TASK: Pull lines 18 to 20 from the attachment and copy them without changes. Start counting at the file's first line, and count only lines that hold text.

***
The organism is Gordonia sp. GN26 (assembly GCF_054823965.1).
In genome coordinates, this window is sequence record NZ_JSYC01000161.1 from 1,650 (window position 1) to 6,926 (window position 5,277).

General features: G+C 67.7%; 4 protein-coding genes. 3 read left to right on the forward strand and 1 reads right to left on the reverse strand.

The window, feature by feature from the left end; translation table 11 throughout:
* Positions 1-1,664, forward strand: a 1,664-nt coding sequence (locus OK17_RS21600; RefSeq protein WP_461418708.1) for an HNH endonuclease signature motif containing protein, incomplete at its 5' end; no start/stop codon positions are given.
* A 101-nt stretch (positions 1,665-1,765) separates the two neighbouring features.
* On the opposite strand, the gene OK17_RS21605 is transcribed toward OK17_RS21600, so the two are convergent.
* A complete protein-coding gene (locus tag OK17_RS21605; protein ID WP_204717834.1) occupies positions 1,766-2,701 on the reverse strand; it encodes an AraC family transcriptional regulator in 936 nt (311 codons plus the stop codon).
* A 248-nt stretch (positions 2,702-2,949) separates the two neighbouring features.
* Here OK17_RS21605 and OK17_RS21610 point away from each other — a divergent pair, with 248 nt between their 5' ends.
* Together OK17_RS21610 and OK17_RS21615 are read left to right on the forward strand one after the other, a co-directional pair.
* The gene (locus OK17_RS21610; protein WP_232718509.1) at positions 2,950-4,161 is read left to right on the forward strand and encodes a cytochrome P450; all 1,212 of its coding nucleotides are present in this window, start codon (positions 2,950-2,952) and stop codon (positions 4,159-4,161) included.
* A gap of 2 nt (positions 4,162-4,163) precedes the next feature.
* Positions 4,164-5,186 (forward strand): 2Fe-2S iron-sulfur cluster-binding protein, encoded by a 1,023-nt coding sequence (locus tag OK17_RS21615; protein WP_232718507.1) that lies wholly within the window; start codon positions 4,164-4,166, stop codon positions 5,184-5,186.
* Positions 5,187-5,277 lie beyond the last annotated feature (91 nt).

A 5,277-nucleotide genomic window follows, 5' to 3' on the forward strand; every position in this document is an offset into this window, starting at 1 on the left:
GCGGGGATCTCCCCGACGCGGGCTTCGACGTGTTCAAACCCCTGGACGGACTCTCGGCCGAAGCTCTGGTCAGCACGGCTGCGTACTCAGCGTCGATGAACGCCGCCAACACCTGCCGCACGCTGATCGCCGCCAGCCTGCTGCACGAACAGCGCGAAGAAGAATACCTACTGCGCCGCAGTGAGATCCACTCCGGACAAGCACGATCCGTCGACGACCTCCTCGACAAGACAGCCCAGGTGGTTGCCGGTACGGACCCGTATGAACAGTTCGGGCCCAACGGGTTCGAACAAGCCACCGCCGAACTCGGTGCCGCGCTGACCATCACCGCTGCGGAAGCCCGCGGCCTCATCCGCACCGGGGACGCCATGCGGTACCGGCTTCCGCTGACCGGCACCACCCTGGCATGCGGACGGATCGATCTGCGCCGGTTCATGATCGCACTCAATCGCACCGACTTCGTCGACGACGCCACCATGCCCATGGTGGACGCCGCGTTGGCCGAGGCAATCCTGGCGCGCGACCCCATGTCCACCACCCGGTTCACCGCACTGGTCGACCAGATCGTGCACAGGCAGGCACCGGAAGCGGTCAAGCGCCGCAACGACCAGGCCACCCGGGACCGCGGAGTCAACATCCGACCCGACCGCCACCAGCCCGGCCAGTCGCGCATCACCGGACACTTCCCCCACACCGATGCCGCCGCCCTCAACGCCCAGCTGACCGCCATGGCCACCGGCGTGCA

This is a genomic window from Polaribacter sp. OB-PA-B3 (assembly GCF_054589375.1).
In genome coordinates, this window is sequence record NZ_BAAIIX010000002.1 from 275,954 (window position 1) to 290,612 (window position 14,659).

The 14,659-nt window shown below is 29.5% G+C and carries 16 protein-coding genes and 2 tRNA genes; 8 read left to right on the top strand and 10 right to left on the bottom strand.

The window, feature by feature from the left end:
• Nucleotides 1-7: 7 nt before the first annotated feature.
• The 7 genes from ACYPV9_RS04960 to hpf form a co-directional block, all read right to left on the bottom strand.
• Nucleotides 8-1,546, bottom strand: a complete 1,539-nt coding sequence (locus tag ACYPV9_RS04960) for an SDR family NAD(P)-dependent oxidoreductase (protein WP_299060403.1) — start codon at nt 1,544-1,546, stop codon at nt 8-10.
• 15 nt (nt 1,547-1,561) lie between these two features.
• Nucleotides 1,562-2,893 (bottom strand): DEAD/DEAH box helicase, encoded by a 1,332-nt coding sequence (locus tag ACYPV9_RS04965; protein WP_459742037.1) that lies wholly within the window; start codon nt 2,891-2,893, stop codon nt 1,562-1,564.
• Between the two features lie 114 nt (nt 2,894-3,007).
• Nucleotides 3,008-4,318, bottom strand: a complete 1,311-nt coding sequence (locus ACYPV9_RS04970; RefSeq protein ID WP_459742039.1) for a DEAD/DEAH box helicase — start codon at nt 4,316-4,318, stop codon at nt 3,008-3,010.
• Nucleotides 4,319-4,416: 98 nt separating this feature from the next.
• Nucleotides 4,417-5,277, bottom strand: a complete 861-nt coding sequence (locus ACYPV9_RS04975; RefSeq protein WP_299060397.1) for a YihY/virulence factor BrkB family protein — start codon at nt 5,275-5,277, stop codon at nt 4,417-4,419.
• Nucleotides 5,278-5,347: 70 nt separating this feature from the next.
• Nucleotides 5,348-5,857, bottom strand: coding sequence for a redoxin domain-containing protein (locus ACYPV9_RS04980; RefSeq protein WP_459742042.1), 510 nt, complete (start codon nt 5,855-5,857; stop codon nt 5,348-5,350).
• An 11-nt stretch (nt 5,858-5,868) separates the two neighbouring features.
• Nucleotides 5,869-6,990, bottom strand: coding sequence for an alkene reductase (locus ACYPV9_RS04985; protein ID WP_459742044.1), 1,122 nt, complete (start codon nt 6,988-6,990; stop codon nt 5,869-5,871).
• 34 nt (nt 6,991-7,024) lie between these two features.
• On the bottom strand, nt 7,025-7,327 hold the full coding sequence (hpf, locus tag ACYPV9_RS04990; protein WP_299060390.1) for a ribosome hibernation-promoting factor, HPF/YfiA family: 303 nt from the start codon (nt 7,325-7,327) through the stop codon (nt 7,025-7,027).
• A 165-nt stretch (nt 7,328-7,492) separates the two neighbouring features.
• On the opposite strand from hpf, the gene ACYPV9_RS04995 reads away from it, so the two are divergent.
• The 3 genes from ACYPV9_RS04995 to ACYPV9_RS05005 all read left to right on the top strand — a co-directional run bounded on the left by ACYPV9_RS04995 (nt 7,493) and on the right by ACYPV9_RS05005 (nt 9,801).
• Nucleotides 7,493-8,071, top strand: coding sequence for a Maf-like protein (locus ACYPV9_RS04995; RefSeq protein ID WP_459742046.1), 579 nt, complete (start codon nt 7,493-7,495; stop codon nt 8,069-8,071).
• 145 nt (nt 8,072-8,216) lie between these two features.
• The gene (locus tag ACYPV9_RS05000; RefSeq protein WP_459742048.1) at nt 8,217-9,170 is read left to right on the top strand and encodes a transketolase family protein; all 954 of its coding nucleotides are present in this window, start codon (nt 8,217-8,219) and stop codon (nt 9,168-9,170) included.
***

This is a genomic window from Polaribacter sp. OB-PA-B3 (assembly GCF_054589375.1).
In genome coordinates, this window is sequence record NZ_BAAIIX010000002.1 from 275,954 (window position 1) to 290,612 (window position 14,659).

The 14,659-nt window shown below is 29.5% G+C and carries 16 protein-coding genes and 2 tRNA genes; 8 read left to right on the top strand and 10 right to left on the bottom strand.